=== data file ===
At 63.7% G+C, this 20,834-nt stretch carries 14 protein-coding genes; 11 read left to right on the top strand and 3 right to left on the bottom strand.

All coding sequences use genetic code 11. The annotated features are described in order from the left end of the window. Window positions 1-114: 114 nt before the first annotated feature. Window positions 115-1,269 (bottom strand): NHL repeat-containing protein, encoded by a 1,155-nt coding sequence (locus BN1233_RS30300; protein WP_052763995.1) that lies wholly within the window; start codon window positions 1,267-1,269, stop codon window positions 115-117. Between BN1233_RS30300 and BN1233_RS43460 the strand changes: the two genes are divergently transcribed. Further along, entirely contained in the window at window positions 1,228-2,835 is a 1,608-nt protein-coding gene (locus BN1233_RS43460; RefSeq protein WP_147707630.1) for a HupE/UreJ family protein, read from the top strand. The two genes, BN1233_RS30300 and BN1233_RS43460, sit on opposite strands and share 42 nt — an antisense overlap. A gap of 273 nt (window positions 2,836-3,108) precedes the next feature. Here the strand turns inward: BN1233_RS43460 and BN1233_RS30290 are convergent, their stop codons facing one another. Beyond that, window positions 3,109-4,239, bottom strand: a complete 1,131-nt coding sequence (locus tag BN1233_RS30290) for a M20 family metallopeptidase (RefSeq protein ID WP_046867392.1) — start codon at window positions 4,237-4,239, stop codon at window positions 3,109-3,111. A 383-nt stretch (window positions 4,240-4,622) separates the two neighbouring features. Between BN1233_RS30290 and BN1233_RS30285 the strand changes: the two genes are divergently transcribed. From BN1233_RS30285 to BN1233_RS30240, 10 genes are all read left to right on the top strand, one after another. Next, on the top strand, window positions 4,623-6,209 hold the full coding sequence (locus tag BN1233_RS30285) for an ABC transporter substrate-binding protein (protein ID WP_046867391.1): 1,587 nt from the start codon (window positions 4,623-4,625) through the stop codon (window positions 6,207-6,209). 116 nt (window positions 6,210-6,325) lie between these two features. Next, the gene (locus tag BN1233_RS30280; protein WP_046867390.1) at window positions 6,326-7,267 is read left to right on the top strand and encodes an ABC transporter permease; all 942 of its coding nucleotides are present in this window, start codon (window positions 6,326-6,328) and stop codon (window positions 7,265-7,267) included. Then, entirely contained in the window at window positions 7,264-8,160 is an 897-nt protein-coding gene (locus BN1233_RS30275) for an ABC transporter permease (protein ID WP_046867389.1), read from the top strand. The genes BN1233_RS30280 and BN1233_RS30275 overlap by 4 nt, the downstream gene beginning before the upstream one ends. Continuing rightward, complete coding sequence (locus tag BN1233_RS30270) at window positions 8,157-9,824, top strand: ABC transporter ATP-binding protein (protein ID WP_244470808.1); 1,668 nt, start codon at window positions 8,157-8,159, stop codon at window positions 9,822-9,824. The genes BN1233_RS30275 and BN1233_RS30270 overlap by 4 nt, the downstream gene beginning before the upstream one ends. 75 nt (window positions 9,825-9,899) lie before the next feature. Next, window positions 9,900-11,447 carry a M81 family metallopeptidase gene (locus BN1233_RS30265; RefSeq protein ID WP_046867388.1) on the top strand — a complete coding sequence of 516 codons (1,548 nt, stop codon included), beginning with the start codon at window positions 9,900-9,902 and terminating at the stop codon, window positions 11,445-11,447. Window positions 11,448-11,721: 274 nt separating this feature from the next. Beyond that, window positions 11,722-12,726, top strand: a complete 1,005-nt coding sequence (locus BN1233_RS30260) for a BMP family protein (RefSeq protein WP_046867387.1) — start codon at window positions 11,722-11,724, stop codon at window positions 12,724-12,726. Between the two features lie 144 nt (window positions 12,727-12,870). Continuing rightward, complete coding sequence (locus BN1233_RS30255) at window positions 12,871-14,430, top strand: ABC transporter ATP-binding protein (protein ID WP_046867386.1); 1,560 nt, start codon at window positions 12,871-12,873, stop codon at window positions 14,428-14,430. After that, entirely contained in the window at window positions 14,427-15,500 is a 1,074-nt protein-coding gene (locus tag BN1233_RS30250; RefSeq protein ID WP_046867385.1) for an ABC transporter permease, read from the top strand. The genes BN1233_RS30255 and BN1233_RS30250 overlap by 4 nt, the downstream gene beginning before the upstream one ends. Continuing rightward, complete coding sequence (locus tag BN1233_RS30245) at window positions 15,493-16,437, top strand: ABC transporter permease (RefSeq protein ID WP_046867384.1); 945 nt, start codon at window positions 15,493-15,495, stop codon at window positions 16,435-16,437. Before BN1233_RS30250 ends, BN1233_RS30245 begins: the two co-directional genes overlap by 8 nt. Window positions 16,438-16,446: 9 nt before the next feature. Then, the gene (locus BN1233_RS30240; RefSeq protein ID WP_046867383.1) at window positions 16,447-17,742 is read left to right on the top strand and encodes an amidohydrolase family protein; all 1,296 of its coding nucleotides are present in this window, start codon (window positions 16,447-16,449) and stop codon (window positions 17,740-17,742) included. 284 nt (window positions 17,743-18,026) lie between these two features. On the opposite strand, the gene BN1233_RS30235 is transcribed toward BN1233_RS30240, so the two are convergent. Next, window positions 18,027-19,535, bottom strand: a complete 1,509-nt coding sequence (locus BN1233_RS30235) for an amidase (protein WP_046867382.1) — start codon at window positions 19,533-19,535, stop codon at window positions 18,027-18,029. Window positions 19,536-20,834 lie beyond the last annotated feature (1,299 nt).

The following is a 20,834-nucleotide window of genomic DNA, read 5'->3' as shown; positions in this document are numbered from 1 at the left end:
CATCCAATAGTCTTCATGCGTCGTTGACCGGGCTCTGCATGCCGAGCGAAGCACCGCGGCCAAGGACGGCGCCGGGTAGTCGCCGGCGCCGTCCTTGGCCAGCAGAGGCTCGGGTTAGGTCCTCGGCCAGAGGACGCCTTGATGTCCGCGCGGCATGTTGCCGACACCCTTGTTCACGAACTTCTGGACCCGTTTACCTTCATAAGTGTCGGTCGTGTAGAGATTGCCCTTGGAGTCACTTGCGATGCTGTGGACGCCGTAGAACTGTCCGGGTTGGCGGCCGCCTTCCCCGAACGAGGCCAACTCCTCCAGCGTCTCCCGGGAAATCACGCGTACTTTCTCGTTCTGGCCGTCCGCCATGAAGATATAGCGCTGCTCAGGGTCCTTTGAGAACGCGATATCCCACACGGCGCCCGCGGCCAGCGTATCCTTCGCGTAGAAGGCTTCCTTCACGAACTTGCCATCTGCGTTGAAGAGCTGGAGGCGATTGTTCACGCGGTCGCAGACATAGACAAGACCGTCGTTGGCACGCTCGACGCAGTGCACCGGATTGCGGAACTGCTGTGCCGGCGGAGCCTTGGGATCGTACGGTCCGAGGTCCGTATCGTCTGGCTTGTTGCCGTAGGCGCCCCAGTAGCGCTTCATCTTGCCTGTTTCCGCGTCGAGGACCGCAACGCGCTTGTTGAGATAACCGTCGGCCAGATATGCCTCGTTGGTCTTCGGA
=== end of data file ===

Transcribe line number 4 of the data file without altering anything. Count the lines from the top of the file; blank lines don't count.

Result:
CATCCAATAGTCTTCATGCGTCGTTGACCGGGCTCTGCATGCCGAGCGAAGCACCGCGGCCAAGGACGGCGCCGGGTAGTCGCCGGCGCCGTCCTTGGCCAGCAGAGGCTCGGGTTAGGTCCTCGGCCAGAGGACGCCTTGATGTCCGCGCGGCATGTTGCCGACACCCTTGTTCACGAACTTCTGGACCCGTTTACCTTCATAAGTGTCGGTCGTGTAGAGATTGCCCTTGGAGTCACTTGCGATGCTGTGGACGCCGTAGAACTGTCCGGGTTGGCGGCCGCCTTCCCCGAACGAGGCCAACTCCTCCAGCGTCTCCCGGGAAATCACGCGTACTTTCTCGTTCTGGCCGTCCGCCATGAAGATATAGCGCTGCTCAGGGTCCTTTGAGAACGCGATATCCCACACGGCGCCCGCGGCCAGCGTATCCTTCGCGTAGAAGGCTTCCTTCACGAACTTGCCATCTGCGTTGAAGAGCTGGAGGCGATTGTTCACGCGGTCGCAGACATAGACAAGACCGTCGTTGGCACGCTCGACGCAGTGCACCGGATTGCGGAACTGCTGTGCCGGCGGAGCCTTGGGATCGTACGGTCCGAGGTCCGTATCGTCTGGCTTGTTGCCGTAGGCGCCCCAGTAGCGCTTCATCTTGCCTGTTTCCGCGTCGAGGACCGCAACGCGCTTGTTGAGATAACCGTCGGCCAGATATGCCTCGTTGGTCTTCGGA